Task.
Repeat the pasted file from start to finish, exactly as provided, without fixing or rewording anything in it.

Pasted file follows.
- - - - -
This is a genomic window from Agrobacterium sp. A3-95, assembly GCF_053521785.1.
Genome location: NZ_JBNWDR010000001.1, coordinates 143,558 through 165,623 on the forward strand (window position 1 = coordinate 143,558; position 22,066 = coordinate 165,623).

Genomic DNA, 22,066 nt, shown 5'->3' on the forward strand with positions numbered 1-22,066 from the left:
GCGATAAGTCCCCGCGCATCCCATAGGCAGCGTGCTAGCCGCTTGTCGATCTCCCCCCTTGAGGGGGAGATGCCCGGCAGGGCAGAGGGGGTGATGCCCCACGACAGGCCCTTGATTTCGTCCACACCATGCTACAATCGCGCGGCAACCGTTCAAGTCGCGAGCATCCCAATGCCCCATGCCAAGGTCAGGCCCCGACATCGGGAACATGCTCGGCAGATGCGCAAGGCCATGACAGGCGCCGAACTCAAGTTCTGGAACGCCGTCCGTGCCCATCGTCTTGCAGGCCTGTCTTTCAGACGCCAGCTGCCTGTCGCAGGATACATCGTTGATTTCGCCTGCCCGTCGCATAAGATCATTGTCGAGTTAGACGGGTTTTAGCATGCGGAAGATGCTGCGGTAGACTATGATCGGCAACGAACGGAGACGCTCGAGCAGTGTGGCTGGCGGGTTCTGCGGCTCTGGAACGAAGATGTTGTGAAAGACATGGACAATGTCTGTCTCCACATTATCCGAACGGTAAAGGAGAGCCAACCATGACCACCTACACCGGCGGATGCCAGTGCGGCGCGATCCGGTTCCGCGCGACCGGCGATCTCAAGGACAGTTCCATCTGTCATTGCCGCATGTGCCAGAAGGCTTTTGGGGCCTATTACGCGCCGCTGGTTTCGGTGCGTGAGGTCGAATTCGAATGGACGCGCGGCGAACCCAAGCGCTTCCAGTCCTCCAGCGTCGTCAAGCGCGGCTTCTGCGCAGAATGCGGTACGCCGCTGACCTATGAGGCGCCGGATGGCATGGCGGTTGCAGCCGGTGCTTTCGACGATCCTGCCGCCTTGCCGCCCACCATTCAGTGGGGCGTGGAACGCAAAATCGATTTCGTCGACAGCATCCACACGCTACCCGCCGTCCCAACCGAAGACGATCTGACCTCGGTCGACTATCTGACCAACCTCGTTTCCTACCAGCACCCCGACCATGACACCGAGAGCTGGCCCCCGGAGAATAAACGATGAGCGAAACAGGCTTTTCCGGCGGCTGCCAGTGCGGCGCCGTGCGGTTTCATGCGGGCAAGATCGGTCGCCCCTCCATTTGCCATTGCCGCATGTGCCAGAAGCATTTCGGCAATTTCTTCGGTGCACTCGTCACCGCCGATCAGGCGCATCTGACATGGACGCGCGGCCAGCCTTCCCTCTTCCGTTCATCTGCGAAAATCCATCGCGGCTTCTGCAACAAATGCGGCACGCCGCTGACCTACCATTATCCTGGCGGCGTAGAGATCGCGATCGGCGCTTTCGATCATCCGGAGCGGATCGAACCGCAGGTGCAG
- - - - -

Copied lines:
This is a genomic window from Agrobacterium sp. A3-95, assembly GCF_053521785.1.
Genome location: NZ_JBNWDR010000001.1, coordinates 143,558 through 165,623 on the forward strand (window position 1 = coordinate 143,558; position 22,066 = coordinate 165,623).

Genomic DNA, 22,066 nt, shown 5'->3' on the forward strand with positions numbered 1-22,066 from the left:
GCGATAAGTCCCCGCGCATCCCATAGGCAGCGTGCTAGCCGCTTGTCGATCTCCCCCCTTGAGGGGGAGATGCCCGGCAGGGCAGAGGGGGTGATGCCCCACGACAGGCCCTTGATTTCGTCCACACCATGCTACAATCGCGCGGCAACCGTTCAAGTCGCGAGCATCCCAATGCCCCATGCCAAGGTCAGGCCCCGACATCGGGAACATGCTCGGCAGATGCGCAAGGCCATGACAGGCGCCGAACTCAAGTTCTGGAACGCCGTCCGTGCCCATCGTCTTGCAGGCCTGTCTTTCAGACGCCAGCTGCCTGTCGCAGGATACATCGTTGATTTCGCCTGCCCGTCGCATAAGATCATTGTCGAGTTAGACGGGTTTTAGCATGCGGAAGATGCTGCGGTAGACTATGATCGGCAACGAACGGAGACGCTCGAGCAGTGTGGCTGGCGGGTTCTGCGGCTCTGGAACGAAGATGTTGTGAAAGACATGGACAATGTCTGTCTCCACATTATCCGAACGGTAAAGGAGAGCCAACCATGACCACCTACACCGGCGGATGCCAGTGCGGCGCGATCCGGTTCCGCGCGACCGGCGATCTCAAGGACAGTTCCATCTGTCATTGCCGCATGTGCCAGAAGGCTTTTGGGGCCTATTACGCGCCGCTGGTTTCGGTGCGTGAGGTCGAATTCGAATGGACGCGCGGCGAACCCAAGCGCTTCCAGTCCTCCAGCGTCGTCAAGCGCGGCTTCTGCGCAGAATGCGGTACGCCGCTGACCTATGAGGCGCCGGATGGCATGGCGGTTGCAGCCGGTGCTTTCGACGATCCTGCCGCCTTGCCGCCCACCATTCAGTGGGGCGTGGAACGCAAAATCGATTTCGTCGACAGCATCCACACGCTACCCGCCGTCCCAACCGAAGACGATCTGACCTCGGTCGACTATCTGACCAACCTCGTTTCCTACCAGCACCCCGACCATGACACCGAGAGCTGGCCCCCGGAGAATAAACGATGAGCGAAACAGGCTTTTCCGGCGGCTGCCAGTGCGGCGCCGTGCGGTTTCATGCGGGCAAGATCGGTCGCCCCTCCATTTGCCATTGCCGCATGTGCCAGAAGCATTTCGGCAATTTCTTCGGTGCACTCGTCACCGCCGATCAGGCGCATCTGACATGGACGCGCGGCCAGCCTTCCCTCTTCCGTTCATCTGCGAAAATCCATCGCGGCTTCTGCAACAAATGCGGCACGCCGCTGACCTACCATTATCCTGGCGGCGTAGAGATCGCGATCGGCGCTTTCGATCATCCGGAGCGGATCGAACCGCAGGTGCAG